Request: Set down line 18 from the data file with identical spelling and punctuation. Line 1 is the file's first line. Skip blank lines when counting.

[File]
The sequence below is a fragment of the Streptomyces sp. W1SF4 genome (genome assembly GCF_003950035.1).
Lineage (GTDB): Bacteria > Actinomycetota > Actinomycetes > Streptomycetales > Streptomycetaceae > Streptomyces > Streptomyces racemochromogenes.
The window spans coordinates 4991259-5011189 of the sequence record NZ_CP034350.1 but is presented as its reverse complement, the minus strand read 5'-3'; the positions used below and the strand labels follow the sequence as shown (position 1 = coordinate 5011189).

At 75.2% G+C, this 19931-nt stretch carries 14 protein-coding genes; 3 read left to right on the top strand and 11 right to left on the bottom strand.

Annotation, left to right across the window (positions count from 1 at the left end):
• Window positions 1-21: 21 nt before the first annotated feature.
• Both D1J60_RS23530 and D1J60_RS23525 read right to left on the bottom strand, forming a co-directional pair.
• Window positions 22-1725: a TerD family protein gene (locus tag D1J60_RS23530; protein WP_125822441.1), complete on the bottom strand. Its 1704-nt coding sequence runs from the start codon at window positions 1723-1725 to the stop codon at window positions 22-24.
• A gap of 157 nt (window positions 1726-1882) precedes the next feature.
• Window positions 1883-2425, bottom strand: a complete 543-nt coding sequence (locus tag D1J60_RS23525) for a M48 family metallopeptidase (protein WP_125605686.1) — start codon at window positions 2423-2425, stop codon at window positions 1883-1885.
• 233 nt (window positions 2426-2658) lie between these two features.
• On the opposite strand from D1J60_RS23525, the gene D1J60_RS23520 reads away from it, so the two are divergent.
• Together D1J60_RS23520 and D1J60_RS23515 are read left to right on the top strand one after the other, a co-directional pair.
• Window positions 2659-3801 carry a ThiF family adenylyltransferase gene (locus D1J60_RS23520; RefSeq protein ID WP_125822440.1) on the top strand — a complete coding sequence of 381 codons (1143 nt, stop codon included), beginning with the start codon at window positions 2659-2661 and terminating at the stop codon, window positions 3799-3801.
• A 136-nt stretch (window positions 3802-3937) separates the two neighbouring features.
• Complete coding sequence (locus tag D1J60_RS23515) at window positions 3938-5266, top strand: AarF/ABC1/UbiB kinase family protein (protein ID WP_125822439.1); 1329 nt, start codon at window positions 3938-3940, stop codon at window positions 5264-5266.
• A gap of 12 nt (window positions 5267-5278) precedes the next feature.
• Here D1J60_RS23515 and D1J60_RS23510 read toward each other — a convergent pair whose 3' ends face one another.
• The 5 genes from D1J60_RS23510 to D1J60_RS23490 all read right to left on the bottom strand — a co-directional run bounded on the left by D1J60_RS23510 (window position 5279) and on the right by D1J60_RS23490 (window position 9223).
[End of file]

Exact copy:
• Here D1J60_RS23515 and D1J60_RS23510 read toward each other — a convergent pair whose 3' ends face one another.